As far as biblical words go, ἄνθρωπος (anthropos) was never a particularly controversial one. It is a rather generic word that appears almost 550 times in the Greek New Testament. This word has given us notable English words like “anthropology” and “anthropomorphic,” but it never really gave us much drama or intrigue until 2011. It’s true that some people had been wondering about this word for quite some time – suspicious of its true motivations and intent hidden under a boring public persona. But in 2011, the word came under widespread scrutiny. It’s kind of the Toby Flenderson of Greek words – boring, quiet, and yet suddenly reviled by some intent to find a villain.
2011 was the year that the most popular English version of the New Testament was revised. One of the many changes in the new NIV was the adoption of more gender inclusive language. This change affected the translation of various New Testament words including αδελφος (brother) and ἄνθρωπος, the generic word for “man.”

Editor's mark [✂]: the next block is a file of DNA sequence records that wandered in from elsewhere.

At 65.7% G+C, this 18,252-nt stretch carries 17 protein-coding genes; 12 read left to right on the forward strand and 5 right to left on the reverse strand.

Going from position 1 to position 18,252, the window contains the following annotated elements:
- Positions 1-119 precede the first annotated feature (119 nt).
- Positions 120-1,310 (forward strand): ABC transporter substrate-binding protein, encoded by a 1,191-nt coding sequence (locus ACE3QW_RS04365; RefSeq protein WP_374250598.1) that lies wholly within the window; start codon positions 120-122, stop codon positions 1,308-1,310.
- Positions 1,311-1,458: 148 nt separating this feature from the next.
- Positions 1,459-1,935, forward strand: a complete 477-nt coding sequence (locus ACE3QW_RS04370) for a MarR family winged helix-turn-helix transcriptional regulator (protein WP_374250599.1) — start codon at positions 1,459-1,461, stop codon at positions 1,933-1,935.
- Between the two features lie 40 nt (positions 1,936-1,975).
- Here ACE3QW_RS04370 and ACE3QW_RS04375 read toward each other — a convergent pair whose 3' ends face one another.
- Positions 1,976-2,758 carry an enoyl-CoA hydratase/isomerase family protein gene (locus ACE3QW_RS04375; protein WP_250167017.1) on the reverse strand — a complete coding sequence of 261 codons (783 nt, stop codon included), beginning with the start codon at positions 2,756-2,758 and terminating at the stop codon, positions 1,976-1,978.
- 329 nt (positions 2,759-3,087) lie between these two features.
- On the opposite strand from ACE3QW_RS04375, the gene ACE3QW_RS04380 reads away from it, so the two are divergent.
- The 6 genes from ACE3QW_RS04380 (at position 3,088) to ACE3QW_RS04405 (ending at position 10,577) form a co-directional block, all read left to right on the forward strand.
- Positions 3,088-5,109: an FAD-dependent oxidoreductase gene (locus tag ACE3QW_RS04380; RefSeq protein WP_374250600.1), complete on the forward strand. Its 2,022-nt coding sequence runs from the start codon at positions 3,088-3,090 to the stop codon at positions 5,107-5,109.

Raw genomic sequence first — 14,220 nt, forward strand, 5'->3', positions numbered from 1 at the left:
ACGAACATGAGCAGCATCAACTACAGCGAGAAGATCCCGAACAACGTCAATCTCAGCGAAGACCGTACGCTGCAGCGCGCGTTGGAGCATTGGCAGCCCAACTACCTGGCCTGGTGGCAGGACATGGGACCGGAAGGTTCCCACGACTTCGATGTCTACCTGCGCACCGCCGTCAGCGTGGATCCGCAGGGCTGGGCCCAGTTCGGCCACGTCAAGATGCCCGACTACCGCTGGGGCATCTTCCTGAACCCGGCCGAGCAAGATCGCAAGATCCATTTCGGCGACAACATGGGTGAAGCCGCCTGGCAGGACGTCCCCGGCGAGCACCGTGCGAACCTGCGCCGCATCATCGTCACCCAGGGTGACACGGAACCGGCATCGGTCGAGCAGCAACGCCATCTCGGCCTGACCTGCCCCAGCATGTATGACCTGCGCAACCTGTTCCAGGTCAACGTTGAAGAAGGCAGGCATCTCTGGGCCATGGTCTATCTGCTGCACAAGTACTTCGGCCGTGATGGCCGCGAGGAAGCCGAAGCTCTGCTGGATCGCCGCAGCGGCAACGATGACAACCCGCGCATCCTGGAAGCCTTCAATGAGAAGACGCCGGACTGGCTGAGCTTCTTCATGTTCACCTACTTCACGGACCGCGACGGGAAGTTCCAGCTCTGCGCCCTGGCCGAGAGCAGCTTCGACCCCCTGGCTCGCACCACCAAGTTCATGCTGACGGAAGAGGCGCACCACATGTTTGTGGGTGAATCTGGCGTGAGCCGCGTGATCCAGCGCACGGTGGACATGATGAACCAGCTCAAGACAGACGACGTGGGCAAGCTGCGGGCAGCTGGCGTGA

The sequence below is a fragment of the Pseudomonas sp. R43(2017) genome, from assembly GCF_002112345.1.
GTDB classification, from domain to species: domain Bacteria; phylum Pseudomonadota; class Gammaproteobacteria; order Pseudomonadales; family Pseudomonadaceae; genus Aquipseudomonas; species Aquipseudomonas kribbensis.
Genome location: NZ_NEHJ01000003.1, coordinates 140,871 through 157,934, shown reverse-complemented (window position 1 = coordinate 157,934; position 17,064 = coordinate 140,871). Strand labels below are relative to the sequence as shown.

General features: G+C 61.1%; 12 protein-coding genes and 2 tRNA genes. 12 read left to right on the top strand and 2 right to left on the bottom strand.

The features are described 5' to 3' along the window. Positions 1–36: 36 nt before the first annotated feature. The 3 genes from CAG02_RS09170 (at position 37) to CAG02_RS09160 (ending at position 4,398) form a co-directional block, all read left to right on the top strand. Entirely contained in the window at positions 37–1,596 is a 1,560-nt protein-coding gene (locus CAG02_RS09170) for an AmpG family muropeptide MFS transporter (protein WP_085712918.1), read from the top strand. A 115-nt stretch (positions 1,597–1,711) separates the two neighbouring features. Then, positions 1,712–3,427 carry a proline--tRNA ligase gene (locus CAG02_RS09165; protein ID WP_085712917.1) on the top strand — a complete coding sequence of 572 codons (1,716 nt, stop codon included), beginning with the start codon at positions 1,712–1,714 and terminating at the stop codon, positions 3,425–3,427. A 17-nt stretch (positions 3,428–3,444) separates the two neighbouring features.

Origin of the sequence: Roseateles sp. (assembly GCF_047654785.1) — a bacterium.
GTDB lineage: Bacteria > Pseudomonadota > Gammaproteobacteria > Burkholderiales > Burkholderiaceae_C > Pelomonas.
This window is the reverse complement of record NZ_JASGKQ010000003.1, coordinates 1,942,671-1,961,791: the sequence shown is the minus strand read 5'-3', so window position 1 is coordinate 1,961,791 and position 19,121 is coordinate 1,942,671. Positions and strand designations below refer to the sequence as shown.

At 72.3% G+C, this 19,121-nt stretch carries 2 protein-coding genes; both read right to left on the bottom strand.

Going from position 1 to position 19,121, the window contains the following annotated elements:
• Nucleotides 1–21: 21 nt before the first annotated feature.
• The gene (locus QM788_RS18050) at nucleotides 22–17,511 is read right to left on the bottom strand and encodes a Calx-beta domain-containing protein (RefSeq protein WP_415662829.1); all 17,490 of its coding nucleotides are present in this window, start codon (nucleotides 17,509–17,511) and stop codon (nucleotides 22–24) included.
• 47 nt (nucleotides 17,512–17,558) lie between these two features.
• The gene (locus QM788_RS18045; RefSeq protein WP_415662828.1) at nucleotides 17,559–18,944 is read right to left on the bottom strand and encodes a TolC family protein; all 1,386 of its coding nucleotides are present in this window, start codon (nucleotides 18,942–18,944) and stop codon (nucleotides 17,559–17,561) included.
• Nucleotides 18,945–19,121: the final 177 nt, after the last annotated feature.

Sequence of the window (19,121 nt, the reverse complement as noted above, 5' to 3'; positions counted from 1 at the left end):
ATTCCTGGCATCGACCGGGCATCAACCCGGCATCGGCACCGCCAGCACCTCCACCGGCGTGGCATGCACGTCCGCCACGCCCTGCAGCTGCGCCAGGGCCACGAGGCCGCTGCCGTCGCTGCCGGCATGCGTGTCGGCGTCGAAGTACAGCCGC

As you can see, the biggest change between 1984 and 2011 is the translation of the plural form of the noun. The 1984 version tended to translate this as “men.” The 2011 version tended to translate this as “people” or “humanity.” And some people, predictably, freaked out. Oh, the humanity! This was more evidence of the NIV committee accommodating liberalism and some feminist agenda to cut men out of scripture. But, like most bogeymen, the specter of liberalism was mostly imaginary.
- Have there been any recent discoveries about the world of the Bible or new biblical scholarship that will enable us to make the NIV Bible reflect the original Scripture text even more accurately?
- Are there any changes in the use of English that could become barriers to understanding the Bible for new generations of readers?